10. Add waste at least once a day. It’s usually not a problem to skip a day or two occasionally, once the bucket is well established.

Good luck with your newspaper bokashi!!!!

Download complete instructions: Bokashicomposting.pdf

Newspaper bokashi, instead of expensive bran

March 8, 2010

 Source : the now extinct: http  :  /  /bokashicomposting.com/

Instead of using expensive bran I ferment newspaper to use between the layers of compost in the bucket.

I take one part lactobacillus serum to one part molasses to six parts water. (label and freeze any extra serum)

I soak a  bunch of newspapers thoroughly in the mixture and drain well.

I place the soaked newspapers in a 2 gallon zip lock baggie, remove all the air and seal.

Place in a cool dark spot and wait 10 days to 2 weeks to get a good fermentation.

After the fermentation process I separate and dry the newspaper. It’s now the carrier for the bacteria.

After the bokashi newspaper has thoroughly dried, it’s now the carrier for the digestive lacto bacteria.

I bought inexpensive snap-top buckets from Wal-Mart for about $5.00 each, the lids snap on and off easily, especially with the addition of a little olive oil rubbed around the rim.

I don’t bother with a drain….I place 1 to 2 inches of dry absorbent material in the bottom of the bucket (peat, shredded newspaper, or clean sawdust) and pack well.

To start the bucket I place a piece of the bokashi newspaper on top of the absorbent material, just enough to cover….then I start adding waste (chopped up)…up to a 1/2 inch layer at a time…add a piece of newspaper between each and every layer until the bucket is full….packing each layer well helps ensure a good fermentation. (I use a potato masher.)

That’s about all there is to it.

Oh, I’ve been experimenting with adding a tablespoon of healthy garden soil to the bucket after it’s started well (4-5 days) to culture more of the naturally occurring anaerobic digestive microorganisms, but I’m convinced it’s not necessary. The bokashi compost with just the lacto decomposed quickly in the garden and in my worm bins.

Download complete instructions: Bokashicomposting.pdf

Make your own FREE bokashi starter.

March 7, 2010

Summary of Google cache (February 2010) for Bokashi Composting. Newspaper Bokashi Secrets, the now extinct: http  :  /  /bokashicomposting.com/

Making your own bokashi starter culture in place of commercially available EM is incredibly easy.

My goal from the start was to produce bokashi compost without the use of expensive EM, bran or fancy buckets.

The most important component of the commercial EM in relation to bokashi is lactobacillus bacteria, the others are secondary (if at all necessary) and can be cultured in the bucket when conditions are favorable.

I culture my own lactobacillus serum starting with a rice wash water solution.

Making the serum is amazingly simple.

  • I mix one part rice thoroughly with two parts water (1/2 a cup to one cup).
  • Mix thoroughly and vigorously.
  • Drain.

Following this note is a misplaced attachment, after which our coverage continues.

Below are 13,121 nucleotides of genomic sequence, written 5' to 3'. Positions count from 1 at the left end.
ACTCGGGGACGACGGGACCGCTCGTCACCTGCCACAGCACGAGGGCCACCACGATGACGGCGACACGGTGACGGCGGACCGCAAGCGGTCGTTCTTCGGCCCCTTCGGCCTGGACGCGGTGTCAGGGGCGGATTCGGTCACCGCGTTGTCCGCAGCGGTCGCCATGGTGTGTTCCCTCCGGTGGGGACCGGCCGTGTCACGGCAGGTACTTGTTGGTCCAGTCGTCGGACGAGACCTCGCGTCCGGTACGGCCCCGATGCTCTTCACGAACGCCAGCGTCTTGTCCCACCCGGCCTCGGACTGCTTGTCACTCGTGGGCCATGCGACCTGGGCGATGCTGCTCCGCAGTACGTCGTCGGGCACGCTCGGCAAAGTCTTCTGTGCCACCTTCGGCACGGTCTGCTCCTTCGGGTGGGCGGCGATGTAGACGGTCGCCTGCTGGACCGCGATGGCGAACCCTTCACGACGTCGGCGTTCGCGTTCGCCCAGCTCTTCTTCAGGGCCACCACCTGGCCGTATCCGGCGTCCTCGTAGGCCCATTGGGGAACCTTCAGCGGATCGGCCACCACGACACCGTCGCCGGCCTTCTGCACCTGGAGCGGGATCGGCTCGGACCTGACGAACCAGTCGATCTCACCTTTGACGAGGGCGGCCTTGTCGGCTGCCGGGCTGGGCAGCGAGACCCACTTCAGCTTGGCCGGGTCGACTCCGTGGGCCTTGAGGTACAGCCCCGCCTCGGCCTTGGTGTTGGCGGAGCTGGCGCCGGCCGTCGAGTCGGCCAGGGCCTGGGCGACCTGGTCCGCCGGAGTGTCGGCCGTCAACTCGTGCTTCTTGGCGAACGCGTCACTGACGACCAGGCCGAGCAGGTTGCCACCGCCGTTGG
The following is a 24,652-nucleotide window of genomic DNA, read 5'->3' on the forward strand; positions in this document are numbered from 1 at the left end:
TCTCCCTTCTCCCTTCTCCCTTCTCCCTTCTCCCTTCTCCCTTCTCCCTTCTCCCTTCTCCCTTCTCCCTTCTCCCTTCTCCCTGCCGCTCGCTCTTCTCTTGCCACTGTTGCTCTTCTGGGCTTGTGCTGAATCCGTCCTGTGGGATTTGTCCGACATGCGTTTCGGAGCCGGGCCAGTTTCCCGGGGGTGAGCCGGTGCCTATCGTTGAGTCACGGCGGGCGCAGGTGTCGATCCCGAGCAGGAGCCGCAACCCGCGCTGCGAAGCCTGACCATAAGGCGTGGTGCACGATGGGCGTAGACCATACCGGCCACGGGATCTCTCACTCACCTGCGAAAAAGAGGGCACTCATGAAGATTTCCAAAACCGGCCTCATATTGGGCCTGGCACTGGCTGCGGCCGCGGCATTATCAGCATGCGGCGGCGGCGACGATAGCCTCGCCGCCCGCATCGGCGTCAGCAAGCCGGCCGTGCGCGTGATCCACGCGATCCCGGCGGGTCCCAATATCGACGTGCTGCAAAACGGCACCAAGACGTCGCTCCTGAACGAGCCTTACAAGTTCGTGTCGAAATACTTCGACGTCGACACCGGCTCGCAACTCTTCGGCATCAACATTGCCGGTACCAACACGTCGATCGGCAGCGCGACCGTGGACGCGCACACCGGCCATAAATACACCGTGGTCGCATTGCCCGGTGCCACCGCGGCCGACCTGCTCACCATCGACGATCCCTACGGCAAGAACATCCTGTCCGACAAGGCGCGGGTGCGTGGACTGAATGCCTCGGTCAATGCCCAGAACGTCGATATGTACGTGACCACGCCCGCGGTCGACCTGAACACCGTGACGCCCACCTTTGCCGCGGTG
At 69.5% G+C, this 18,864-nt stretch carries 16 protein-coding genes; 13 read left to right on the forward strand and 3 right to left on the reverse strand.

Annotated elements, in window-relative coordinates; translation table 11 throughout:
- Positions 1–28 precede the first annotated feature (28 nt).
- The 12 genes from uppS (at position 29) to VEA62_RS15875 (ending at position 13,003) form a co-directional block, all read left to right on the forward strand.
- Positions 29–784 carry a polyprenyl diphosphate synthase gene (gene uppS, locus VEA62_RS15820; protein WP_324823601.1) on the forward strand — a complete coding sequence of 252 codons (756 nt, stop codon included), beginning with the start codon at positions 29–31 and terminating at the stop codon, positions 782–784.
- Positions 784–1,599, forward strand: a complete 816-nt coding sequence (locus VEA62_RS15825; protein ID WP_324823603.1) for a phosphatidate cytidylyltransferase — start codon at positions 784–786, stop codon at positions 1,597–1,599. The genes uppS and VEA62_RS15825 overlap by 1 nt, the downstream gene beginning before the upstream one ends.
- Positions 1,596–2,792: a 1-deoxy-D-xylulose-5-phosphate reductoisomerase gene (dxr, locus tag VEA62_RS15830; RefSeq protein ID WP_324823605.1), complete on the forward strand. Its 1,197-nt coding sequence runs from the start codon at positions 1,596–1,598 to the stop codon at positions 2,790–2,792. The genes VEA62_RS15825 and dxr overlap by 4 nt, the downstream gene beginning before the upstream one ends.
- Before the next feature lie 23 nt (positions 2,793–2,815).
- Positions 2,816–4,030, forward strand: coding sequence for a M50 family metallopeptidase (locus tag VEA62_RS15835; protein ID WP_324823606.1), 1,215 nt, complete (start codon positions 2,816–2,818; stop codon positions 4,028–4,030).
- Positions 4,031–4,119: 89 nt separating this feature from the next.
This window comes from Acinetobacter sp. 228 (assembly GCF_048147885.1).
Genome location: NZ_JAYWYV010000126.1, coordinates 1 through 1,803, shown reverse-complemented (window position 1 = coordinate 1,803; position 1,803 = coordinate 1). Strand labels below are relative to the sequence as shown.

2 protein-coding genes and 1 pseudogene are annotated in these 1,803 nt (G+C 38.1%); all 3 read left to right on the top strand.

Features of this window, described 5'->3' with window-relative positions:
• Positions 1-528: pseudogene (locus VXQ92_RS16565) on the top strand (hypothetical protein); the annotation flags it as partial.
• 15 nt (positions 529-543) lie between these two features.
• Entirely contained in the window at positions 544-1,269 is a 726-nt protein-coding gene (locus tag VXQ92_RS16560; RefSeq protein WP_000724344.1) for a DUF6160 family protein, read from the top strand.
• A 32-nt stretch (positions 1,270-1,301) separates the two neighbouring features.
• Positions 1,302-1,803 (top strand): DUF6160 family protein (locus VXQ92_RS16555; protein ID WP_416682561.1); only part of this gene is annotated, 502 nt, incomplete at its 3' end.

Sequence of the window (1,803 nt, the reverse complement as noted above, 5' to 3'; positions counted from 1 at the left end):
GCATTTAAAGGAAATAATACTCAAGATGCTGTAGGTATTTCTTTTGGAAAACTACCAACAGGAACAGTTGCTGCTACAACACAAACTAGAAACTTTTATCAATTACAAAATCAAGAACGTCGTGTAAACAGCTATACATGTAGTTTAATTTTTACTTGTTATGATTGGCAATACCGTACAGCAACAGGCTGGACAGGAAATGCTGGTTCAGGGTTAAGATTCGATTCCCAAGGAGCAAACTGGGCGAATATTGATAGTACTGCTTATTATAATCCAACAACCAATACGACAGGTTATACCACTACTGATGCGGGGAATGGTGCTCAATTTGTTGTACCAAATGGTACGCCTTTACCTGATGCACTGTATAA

• The resulting water should be cloudy.
  • Place the rice water in a container with 50-75% head space allowing plenty of air to circulate.
  • Cover lightly (air should be able to move in and out of the container) and place in a cool dark spot for 5-8 days.
  • At the end of the wait the mixture should smell mildly sour.
  • Strain out any particles.
  • Put the finished rice water solution in a bigger container and add 10 parts milk (I use skim).
  • DO NOT seal tightly, the gases must be able to escape.
  • Allow 14 days for a complete ferment, most of the solids in the milk will float to the top revealing the yellowish serum.
  • Strain off the solids.
  • You now have purified lactobacillus serum.

[Summary, Google cache for http  :  /  /bokashicomposting.com/]   Download reorganized version of that site

Cutting the Hype on EM Bokashi (0)

January 19, 2009

oodchuck] (…)

Bokashi compliments vermiculture.

I noticed at a neighbors farm a few years ago that compost worms were thriving in corn silage that had spilled down around the outside of the silo, I had always read that acidity was bad for worms and that they wouldn’t do well in low PH, turns out that was a lie, not only were they thriving they were converting the fermented silage into castings at a rapid rate.
It wasn’t long after that that I stumbled upon the bokashi thing while searching composting videos on youtube.
I immediately said to myself, all this is is ensiling, it was then that I started experimenting.
So, not only is the bokashi broken down fairly rapidly by the worms, the waste is also stabilized for long periods of time so I can ration it out to the worms. I only wish I had more worms to work with.

There are other advantages…..bokashi is impregnated with digestive bacteria, mostly lactobacillus so it breaks down very rapidly…..convenience…..there are minimal foul smells……no fruit flies or other varmints…….for those living in colder climates the stabilized bokashi compost can be banked in winter months and added to worm bins, regular compost piles or buried in the ground or containers in the spring…to name a few…….
Source: http://alanbishop.proboards.com/index.cgi?board=soilbuilding&action=display&thread=2126